LONDON (Reuters) – British artist Tracey Emin is unleashing an “emotional timebomb” at her latest exhibition, homing in on what is important to her as she faces what she calls the third stage of her life.
A visitor views “Insomnia Room Installation” during the launch of “A Fortnight of Tears”, an exhibition of new works by the British artist Tracey Emin on display at White Cube gallery in London, Britain, February 4, 2019. REUTERS/Toby Melville
Best known to many for the then sensational creation “My Bed” some 20 years ago – a bed surrounded by and covered with discarded condoms, stained sheets, empty bottles of alcohol – Emin’s new show “A Fortnight of Tears” includes paintings, sculptures, neon and photography.
“I have had the title for about 15 years but I have never used it. A couple of years ago, my mum died, and I have cried so much in all my life and I thought this is the time to use this title,” she told Reuters television.
“Essentially the show is about big emotional moments in my life, good or bad, hell or happy, this kind of combination of this big emotional churning, reworking, awakening, a big emotional timebomb that has been let off in the gallery.”
But she rejected the suggestion that works for this exhibition – touching on insomnia, sexual relationships and abortion as she has done throughout her career – have been produced as a response to the growth of the Metoo movement about sexual harassment.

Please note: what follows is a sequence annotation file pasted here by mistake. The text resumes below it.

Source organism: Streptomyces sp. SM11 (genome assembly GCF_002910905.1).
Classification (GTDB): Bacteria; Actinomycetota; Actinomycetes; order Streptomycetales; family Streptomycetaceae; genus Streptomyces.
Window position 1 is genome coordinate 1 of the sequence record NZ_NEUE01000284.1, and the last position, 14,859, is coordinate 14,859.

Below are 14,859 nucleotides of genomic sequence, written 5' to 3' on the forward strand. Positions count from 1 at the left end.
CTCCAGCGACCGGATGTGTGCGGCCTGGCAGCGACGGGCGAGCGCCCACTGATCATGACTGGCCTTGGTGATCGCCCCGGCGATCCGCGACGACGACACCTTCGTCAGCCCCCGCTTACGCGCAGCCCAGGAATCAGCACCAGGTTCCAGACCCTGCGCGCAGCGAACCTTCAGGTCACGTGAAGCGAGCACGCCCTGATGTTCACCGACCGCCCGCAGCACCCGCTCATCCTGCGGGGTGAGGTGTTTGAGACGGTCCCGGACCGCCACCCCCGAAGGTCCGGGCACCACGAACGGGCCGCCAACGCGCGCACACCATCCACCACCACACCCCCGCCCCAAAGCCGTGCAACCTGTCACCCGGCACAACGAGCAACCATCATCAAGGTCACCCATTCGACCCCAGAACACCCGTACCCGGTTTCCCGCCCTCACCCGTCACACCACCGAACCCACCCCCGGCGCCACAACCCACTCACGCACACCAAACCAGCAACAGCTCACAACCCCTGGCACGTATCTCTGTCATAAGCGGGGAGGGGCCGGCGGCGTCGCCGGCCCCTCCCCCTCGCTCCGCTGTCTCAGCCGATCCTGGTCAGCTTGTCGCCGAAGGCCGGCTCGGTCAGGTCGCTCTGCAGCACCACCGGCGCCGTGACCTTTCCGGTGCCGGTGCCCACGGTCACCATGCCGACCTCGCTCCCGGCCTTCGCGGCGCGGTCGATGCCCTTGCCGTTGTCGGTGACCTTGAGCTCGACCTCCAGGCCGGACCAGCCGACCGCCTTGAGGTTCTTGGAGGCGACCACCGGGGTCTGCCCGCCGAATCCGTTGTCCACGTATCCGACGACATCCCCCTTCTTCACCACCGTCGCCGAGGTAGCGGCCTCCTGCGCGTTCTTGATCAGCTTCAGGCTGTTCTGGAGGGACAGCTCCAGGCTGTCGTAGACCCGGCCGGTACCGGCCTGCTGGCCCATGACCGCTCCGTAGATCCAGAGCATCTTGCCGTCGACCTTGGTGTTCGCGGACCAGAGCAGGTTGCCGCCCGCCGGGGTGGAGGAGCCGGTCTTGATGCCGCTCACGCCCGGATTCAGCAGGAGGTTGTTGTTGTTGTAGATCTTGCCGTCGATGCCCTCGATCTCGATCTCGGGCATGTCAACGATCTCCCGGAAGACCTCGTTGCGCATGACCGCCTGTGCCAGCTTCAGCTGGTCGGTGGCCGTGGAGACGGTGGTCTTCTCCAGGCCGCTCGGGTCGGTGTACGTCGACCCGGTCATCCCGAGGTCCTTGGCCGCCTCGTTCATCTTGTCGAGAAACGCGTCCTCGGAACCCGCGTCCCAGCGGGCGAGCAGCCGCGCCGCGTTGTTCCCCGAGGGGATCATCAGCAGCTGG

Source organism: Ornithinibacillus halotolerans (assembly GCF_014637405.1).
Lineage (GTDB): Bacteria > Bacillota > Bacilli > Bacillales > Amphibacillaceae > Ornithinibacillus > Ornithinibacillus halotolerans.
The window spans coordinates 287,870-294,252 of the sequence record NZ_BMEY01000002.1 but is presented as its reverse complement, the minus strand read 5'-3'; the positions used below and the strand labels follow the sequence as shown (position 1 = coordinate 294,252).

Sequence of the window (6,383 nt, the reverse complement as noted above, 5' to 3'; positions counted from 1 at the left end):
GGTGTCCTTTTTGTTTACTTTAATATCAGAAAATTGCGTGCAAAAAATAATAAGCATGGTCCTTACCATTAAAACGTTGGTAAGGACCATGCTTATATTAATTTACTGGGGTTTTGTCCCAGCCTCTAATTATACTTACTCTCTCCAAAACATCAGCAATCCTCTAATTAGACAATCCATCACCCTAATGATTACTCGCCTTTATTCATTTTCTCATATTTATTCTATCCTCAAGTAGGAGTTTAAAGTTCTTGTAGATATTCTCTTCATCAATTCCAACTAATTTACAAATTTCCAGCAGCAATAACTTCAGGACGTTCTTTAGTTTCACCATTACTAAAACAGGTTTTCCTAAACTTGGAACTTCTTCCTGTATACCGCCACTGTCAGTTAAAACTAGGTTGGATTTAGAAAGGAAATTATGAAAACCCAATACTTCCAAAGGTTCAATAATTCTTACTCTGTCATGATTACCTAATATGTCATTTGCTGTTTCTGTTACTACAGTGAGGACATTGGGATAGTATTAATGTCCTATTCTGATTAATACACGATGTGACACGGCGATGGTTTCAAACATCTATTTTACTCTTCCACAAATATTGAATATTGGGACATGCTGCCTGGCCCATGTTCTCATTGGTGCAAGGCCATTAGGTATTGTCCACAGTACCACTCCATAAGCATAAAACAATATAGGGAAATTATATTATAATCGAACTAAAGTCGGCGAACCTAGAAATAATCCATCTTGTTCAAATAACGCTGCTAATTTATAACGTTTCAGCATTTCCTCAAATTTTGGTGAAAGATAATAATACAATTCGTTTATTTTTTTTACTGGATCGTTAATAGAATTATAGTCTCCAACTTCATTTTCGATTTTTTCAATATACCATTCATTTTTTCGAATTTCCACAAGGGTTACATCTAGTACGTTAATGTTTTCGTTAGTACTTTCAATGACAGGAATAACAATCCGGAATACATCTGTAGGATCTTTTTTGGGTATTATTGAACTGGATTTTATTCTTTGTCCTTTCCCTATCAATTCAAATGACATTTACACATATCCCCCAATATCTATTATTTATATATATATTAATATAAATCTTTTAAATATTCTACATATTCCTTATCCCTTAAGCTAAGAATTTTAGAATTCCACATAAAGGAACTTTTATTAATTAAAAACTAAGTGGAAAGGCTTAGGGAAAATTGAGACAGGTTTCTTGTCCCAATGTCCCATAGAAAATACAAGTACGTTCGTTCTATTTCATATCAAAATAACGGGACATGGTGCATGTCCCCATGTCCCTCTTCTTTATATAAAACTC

“I have always done this, I have always been an advocate of women being able to tell how it feels. If you have been raped you scream your head off and you will be heard,” she said.
“That is what I have been talking about for the last 35 years when I have been making my work. I am really grateful to the Metoo and Times Up movement because women who never had a voice are coming forward and talking, but I have always been an advocate of it and I have always been talking about it.”
And, aged 55, she is adamant that she will continue working and speaking out in what she terms the “third stage” of her life. “I have got another 30 or so years left working, maybe 20 physically working really hard, so I’ve got to make the most of it, I can’t mess around anymore,” she said.
“When you get to my age you only have the rest of your life to get it right, you haven’t got all your life. I’m homing in on what’s really important to me now.”
The exhibition at London’s White Cube gallery opens on Wednesday and runs until April 7.
Writing by Alison Williams; Editing by Andrew Heavens